Stew and Barb weren’t always winemakers. In fact, Stew still works in the medical field and Barb is only recently retired from her career as an attorney. On a recent visit to Sonoma County wine country, I scheduled some time at this literal mom-and-pop wine operation. And if you’re ever in the area, I highly recommend you visit as well — this is your chance to learn the nitty gritty of the winemaking operation from a couple who’ve made this work a project of passion, not profit. And nothing exemplifies this creativity more than the 2013 Late Harvest Syrah.
Please Note: Due to a contract-related conflict, a full review of Lauterbach Cellars will come at a later date on another site — exact link will be listed when available. Cheers!
About the Wine: 2013 was a particularly fruitful Syrah year for the Lauterbachs. Not only did they make enough to sell to their clients and make their own Syrah bottlings, they had enough excess to leave on the vines to mature even further. Allowing the grapes to sit until about mid-November, the fruit became intensified in its just over-ripeness. So, what does one do with these rich, rich grapes? The Lauterbachs decided to try their hand at a dessert wine. (Ah the beauty of owning your own business. You can experiment with whatever you like however you like.)
Everything about this harvest was late. Yes, the picking of it happened six weeks after everything else was plucked and pruned, but due to cool temps it also took the grapes nearly 10 days to ferment (and that was with the assistance of aquarium heaters). Finally the grapes were pressed, skins intact, and the Lauterbach’s were on their way to making their first dessert-style wine
Flavor Profile: This wine is so purple, it’s almost black in the glass. Intense aromas of fig jam, plum jam, and a bit of brambly cedar just waft up into the nose. I won’t deny it, there’s a bit of unsweetened cocoa perhaps even some roasted coffee lingering in the background as well, which does get one’s mind wrapped around the idea of a dessert-style wine.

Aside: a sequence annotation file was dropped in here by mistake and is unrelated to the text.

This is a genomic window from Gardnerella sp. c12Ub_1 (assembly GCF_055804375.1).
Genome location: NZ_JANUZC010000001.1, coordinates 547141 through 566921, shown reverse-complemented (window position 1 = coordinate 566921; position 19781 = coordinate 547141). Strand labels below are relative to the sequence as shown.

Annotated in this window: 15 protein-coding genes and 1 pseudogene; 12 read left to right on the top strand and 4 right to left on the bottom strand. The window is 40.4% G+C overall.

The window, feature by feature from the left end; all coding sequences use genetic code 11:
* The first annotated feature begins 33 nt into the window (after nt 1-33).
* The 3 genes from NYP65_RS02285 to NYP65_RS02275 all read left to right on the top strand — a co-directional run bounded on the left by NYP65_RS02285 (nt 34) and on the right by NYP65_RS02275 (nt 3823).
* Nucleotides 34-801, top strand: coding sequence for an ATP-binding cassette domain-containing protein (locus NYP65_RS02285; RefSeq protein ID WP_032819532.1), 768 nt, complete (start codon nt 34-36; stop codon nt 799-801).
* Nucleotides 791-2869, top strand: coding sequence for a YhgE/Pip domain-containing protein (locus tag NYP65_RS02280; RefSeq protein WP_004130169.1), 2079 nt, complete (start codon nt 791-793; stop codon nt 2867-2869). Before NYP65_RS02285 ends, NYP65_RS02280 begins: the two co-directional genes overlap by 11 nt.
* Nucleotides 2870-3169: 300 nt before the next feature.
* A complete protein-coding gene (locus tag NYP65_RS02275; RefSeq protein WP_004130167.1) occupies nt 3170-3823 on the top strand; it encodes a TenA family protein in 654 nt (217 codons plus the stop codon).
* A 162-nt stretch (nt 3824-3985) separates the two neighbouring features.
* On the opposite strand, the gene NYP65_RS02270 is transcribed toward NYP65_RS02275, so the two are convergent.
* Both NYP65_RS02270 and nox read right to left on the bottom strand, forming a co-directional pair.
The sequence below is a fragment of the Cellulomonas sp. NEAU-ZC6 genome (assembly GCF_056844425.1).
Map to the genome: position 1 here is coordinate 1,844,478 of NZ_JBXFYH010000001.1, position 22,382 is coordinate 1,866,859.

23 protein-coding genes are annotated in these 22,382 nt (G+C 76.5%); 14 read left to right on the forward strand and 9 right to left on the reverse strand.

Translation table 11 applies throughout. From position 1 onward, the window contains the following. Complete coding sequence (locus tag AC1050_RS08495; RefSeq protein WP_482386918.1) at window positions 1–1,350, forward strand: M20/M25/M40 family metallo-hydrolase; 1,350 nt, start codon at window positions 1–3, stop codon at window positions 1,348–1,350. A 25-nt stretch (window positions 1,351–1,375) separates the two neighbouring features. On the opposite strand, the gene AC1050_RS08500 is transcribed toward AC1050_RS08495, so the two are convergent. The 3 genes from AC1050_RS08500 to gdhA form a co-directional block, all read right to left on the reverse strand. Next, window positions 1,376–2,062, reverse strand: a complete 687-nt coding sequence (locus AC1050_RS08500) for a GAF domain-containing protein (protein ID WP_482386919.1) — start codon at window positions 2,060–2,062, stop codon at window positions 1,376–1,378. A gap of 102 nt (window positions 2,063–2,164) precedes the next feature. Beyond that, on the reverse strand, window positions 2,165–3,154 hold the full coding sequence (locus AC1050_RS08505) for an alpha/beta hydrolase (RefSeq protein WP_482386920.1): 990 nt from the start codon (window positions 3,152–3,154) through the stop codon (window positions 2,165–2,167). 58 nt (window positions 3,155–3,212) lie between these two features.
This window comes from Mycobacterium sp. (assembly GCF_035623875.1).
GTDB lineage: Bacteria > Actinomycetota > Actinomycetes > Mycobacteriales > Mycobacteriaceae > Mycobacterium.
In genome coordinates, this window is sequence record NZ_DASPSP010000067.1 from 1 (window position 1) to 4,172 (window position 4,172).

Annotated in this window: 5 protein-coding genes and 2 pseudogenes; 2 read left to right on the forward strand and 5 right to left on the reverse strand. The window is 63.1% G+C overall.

Here’s the thing, though: I call this wine “dessert-style” because it’s by no means a sweet wine. Thick with luscious fruits — again that plum and fig jam — are dominant on the foretaste. These elements pave the way to a bit of savory spices — think cloves, nutmeg, even a bit of chili-spiced chocolate. And only on the finish, when you’re playing with that tacky tannin tongue texture will you get just a delicate coat of sugar to finish.
But like their 2009 Syrah (my other recommendation), this wine is not heavy on either the palate or the body. In fact, I would strongly encourage you to pair this wine with food. It’s light and savory enough to do so.
Food Pairing: Ok, it’s a dessert wine. But I don’t know that I would pair this with a dessert food. I would say, drink this on its own as a dessert because anything with extra sugar will amplify the sweetness of the wine and then you’ll lose the subtle complexities in your wine tasting.
If, in fact, you’re looking for a food pairing, I would look to a heartier meat and a complimentary sauce. I’m thinking rack of lamb with a fig and red wine reduction sauce; a rare-cooked filet mignon with an onion chutney. Chose a meat that provides natural juices and a sauce that will compliment the sweet-savory aspect of the wine.
Of course you can, do as Barb does, and just have a glass of this before you go to bed. Cheers to that.
More Info: If you haven’t yet read my review of their 2009 Estate Syrah, this was another one of my personal favorites and one worth seeking out.
Because I cannot yet post my full review for Lauterbach Cellars, please visit the Lauterbach Cellars website for more information about the couple, their wines, and to purchase directly.
BriscoeBites officially accepts samples as well as conducts on-site and online interviews. Want to have your wine, winery or tasting room featured? Please visit the Sample Policy page and then Contact Me directly. Cheers!
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